After the team had put in many hours of testing and programmed many lines of code, SkyHawk was ready for use in live produc­tion. A fixed time window of 14 days during the company holiday at the Mannheim plant was avail­able for its instal­la­tion. During this time, the team disman­tled the SkyHawk system in the test hall and set it up in the tractor produc­tion facility. “It was a very intense time for all of us,” recalls Tobias. “But because we all worked together as a team really well, the system was up and running before produc­tion started again after the shut­down.”

SkyHawk has landed

The SkyHawk system was installed and put into oper­a­tion during the 14-day company holiday at the Mannheim plant.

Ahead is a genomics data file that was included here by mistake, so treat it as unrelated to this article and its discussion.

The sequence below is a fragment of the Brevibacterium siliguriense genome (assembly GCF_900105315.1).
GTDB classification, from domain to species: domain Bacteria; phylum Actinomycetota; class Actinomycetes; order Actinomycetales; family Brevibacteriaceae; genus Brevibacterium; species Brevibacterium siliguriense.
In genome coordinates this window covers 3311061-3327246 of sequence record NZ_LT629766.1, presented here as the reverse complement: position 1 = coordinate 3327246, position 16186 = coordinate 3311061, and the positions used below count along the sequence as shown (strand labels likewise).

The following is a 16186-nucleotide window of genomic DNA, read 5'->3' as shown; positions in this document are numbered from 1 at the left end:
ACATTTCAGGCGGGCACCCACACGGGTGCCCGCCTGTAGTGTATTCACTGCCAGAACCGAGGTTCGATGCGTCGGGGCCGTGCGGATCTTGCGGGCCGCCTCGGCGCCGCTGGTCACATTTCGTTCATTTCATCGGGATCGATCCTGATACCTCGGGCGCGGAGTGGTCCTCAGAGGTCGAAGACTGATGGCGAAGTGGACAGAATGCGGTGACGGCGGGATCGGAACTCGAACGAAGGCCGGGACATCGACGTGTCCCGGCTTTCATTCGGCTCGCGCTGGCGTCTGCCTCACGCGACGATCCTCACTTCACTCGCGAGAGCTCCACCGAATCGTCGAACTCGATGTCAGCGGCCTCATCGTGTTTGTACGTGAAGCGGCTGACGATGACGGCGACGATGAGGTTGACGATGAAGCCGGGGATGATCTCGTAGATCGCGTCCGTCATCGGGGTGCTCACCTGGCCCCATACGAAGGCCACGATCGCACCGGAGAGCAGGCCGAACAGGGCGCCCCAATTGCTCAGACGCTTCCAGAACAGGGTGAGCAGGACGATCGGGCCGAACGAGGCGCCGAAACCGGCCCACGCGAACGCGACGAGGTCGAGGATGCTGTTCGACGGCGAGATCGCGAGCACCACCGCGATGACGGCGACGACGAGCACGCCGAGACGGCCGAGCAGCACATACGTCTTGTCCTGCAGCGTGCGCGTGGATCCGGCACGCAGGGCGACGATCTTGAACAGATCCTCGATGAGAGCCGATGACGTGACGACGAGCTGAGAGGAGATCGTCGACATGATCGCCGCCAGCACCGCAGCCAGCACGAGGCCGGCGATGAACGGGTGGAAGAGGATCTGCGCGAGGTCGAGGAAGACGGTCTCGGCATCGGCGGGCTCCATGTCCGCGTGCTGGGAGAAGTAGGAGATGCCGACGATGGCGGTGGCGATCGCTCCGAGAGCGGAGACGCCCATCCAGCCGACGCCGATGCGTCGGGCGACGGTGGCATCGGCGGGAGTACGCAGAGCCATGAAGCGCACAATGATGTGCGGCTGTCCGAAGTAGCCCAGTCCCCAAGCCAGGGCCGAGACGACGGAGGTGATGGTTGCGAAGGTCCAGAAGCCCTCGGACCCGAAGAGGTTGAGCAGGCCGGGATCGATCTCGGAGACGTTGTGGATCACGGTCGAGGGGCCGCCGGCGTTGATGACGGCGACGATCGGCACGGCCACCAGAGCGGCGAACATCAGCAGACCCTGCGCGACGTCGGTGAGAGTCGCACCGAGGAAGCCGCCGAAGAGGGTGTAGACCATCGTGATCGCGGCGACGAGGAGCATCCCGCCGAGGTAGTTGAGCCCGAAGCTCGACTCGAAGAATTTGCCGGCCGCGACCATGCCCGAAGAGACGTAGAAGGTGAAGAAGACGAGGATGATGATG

Team­work between humans and machines

In the first few hours and days of SkyHawk’s deploy­ment, Tobias and his team were constantly on hand to quickly remedy any start-up diffi­cul­ties and elim­i­nate any bugs. The system has now been in use for several months. It has proven itself, and inter­ac­tion with human colleagues has also become estab­lished. In each produc­tion area, there is now a perma­nent “stand-in” who wears a smart­watch on their wrist. As soon as SkyHawk detects an irreg­u­larity, the system analyses in real time which produc­tion area can correct the problem. The person in the field then receives an alert on their smart­watch, which indi­cates the noted irreg­u­larity. This allows them to go directly to the SkyHawk station and fix the problem before it causes further issues.

The core team behind SkyHawk: Tobias Trunk, Timo Niebel and Bryan Horr.

Tobias is satis­fied: “The SkyHawk project shows how we can use and inte­grate tech­nical systems into our produc­tion which further improve the quality of our trac­tors while supporting workers’ tasks here at the plant. This is how useful automa­tion works.”